Finally all four members of my party reached the basin (one of the most pristine area in RMNP). Thankful to be able to walk on stable ground again we tried to find the unnamed lake, mentioned in all route descriptions. We could hear the running water from Hunters Creek, so we followed our ears. After a few minutes of walking we found ourselves boulder hoping (again!!!). This time the boulders weren’t nearly as bad. A pond appeared abruptly in what seemed like the middle of the boulders. We thought that this was the unnamed lake, but guess what…!?! We were wrong again (see a theme). The unnamed lake is an actual lake and was still further ahead.
When we reached the real lake, we decided to skirt around it on the left to avoid the messy marsh created by the rivers on the right (now would be a good time to mention that I would recommend Gortex boots). After sloshing around for a while we climbed though some trees into the high basin at the foot of Long’s. Avoid the temptation to cross the streams too early. I tried this and crossed the river about EIGHT times, almost ending up waist deep water every time. Meanwhile Christin’s dad stayed left of the stream and ended up a dry, somewhat happy, man because he only had to cross the river once!
If you can avoid the river all you have to do is make your way to the foot of the couloir. Unfortunately that is not as easy as it sounds, especially if you don’t take the time to look around and find the path of least resistance. Finally, after a grueling three and half hours of bushwhacking, we made it to the foot of the couloir. Keplinger’s Couloir is 1600 feet of loose, wet, rock that plops you just below the Notch. Named after the man who scouted out the route for John Wesley Powell, (who made the first recorded ascent of Longs in 1865, via Keplinger’s Couloir) this route is difficult and dangerous in the summer.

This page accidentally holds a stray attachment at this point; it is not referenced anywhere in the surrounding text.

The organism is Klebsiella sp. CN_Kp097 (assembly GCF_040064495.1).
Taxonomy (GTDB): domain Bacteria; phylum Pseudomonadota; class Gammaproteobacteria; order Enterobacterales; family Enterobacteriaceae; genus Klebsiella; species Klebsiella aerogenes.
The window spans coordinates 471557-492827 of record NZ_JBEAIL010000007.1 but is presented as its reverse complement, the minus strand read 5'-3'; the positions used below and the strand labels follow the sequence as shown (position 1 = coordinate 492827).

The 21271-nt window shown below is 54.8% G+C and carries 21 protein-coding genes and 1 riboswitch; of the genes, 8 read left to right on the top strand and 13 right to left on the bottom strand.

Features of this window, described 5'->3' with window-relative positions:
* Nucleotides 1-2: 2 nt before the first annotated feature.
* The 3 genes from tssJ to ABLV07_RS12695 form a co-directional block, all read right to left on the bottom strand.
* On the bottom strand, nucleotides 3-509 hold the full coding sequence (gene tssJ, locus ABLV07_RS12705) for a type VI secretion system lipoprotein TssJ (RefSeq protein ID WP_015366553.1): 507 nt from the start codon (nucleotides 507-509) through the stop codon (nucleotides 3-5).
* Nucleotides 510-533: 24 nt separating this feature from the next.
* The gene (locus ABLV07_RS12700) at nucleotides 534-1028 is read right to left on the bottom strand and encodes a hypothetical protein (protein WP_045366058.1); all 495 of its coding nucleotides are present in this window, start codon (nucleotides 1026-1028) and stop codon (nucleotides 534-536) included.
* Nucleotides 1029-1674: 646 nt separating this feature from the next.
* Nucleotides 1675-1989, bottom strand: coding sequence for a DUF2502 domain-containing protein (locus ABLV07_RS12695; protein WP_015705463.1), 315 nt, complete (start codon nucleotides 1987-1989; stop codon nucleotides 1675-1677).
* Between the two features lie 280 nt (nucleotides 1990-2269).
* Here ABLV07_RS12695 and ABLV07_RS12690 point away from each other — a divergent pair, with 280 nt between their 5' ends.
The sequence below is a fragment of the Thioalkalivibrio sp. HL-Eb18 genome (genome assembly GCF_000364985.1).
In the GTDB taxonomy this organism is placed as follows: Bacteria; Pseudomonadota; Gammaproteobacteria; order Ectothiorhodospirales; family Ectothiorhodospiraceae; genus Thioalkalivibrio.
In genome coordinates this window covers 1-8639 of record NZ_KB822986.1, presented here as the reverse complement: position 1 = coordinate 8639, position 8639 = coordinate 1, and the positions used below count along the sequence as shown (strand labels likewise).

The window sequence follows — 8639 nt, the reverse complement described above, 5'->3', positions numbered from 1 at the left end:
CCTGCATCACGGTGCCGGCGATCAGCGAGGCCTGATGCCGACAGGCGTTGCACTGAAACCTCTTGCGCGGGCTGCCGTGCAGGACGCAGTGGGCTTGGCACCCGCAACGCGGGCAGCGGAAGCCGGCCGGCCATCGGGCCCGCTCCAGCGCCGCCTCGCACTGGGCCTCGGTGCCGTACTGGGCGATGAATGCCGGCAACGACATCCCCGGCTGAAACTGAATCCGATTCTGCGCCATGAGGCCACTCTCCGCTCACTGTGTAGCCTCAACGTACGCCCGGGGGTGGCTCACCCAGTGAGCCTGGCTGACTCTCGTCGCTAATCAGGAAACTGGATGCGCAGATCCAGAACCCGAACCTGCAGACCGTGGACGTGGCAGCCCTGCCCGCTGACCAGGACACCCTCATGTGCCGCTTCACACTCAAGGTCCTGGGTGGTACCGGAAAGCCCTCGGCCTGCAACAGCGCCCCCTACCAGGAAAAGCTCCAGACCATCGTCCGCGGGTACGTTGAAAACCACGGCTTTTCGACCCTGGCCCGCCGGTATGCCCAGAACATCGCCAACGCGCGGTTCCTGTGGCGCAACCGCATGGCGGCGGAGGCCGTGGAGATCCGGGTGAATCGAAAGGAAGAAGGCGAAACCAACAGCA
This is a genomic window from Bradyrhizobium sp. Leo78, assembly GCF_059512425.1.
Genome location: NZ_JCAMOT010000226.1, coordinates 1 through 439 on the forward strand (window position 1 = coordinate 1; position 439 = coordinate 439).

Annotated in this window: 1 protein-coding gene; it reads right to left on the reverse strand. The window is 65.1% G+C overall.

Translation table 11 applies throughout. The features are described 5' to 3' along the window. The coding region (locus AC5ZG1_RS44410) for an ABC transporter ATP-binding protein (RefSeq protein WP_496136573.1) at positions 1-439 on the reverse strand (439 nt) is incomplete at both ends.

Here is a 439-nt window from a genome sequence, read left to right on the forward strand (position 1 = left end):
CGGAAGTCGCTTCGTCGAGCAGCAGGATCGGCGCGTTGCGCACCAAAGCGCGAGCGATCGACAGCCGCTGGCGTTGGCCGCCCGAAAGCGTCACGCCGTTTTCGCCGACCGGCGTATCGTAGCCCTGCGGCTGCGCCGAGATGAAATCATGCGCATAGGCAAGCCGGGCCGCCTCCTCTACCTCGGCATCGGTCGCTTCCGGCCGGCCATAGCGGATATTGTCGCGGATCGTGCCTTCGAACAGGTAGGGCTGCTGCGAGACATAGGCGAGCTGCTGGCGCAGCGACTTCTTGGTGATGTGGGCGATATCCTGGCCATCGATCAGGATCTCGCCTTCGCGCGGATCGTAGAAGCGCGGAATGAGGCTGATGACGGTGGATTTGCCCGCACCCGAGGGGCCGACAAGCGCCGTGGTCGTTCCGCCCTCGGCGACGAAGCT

We stopped to rest, trying to only look behind us to see how far we had come. Unfortunately Longs Peak loomed behind us. Making all of us wonder how and why were going to do this. Pulling ourselves together we finally started climbing the friendly car-sized-boulders. At this point I threw all doubt away thinking, “this is easy, we got this in the bag”.
How quickly things can change. Before we knew it we were 400ft. into the couloir, the rock had changed to scree, the angle of ascent went through the roof, and we were stuck on a mountain. To scarred to go up, and to smart to go down.
Climbing up felt like the only option. We would stop every several hundred feet or so to wait for the group to catch up. As we waited I tried to save face and keep a positive attitude, but the whole time I was thinking “How are we going to get off this dumb mountain? I’m not going down this rock/scree/dirt mess they call a couloir! And I still know nothing about the mystery 300ft. after Keplinger’s and before the homestretch!”